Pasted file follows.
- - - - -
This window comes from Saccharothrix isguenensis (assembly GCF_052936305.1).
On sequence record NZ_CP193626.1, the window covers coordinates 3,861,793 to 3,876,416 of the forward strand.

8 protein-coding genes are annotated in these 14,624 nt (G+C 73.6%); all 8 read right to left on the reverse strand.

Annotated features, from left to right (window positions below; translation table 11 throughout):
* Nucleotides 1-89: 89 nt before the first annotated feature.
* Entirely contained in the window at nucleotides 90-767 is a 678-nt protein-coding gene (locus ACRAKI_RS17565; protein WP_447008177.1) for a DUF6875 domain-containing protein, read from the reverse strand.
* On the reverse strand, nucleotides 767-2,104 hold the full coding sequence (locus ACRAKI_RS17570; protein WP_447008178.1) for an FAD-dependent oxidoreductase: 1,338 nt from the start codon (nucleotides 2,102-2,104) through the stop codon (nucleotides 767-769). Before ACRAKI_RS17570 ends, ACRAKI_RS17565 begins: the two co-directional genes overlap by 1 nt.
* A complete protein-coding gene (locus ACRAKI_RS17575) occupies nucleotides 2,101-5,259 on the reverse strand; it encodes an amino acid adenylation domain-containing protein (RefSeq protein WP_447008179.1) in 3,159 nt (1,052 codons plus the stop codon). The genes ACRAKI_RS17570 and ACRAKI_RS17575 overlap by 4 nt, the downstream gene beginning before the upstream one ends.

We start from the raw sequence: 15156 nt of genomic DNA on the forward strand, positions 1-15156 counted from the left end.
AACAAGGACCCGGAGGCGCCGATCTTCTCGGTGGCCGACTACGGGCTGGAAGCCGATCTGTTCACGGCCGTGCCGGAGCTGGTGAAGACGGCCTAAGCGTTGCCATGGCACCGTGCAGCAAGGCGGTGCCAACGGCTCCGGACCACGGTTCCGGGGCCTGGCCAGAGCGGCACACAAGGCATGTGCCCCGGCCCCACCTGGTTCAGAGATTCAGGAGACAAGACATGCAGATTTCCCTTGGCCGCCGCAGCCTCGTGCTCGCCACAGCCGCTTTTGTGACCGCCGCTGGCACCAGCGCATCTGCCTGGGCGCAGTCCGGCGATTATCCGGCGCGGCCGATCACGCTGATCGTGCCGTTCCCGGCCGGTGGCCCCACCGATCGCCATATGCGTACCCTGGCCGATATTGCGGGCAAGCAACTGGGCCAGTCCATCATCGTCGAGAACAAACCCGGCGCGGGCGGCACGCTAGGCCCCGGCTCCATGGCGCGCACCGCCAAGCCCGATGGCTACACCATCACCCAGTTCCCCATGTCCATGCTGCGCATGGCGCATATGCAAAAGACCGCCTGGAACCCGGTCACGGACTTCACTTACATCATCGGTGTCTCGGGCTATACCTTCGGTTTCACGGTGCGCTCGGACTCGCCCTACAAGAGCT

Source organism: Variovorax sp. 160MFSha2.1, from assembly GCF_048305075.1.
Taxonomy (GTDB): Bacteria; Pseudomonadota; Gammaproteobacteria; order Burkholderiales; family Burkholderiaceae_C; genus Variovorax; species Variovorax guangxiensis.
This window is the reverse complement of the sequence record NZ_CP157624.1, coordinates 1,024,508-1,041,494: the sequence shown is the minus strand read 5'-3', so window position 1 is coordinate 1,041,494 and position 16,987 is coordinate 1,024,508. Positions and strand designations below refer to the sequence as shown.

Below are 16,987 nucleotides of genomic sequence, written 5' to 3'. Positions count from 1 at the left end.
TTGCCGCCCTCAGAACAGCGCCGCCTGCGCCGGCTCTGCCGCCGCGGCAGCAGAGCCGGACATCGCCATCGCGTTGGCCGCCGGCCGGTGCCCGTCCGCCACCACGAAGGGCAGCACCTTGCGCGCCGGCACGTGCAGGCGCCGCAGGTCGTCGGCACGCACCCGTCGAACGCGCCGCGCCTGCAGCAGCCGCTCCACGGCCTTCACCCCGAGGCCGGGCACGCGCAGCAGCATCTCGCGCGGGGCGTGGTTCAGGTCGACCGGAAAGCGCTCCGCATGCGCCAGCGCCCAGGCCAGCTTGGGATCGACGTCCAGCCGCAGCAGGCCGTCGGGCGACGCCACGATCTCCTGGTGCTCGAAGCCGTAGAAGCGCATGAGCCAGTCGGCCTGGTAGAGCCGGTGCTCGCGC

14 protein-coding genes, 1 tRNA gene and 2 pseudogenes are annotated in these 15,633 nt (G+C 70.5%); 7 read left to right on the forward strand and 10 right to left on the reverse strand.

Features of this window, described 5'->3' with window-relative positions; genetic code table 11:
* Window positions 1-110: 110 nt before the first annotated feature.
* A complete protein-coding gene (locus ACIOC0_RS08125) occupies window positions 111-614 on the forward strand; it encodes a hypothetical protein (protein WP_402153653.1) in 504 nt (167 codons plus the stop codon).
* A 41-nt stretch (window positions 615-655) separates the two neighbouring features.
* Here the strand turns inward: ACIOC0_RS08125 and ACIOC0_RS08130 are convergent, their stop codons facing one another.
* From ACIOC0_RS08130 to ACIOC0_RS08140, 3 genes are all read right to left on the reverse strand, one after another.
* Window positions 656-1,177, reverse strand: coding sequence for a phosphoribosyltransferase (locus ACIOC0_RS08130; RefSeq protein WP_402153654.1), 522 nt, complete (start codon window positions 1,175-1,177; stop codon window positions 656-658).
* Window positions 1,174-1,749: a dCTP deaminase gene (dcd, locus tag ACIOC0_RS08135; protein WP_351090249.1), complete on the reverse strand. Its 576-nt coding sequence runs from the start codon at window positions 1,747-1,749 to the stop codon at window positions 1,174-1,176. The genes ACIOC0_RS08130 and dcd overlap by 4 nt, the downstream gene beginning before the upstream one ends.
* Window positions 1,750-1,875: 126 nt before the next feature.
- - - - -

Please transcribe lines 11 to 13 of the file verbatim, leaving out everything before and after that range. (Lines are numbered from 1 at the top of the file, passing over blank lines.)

Source organism: Variovorax sp. 160MFSha2.1, from assembly GCF_048305075.1.
Taxonomy (GTDB): Bacteria; Pseudomonadota; Gammaproteobacteria; order Burkholderiales; family Burkholderiaceae_C; genus Variovorax; species Variovorax guangxiensis.
This window is the reverse complement of the sequence record NZ_CP157624.1, coordinates 1,024,508-1,041,494: the sequence shown is the minus strand read 5'-3', so window position 1 is coordinate 1,041,494 and position 16,987 is coordinate 1,024,508. Positions and strand designations below refer to the sequence as shown.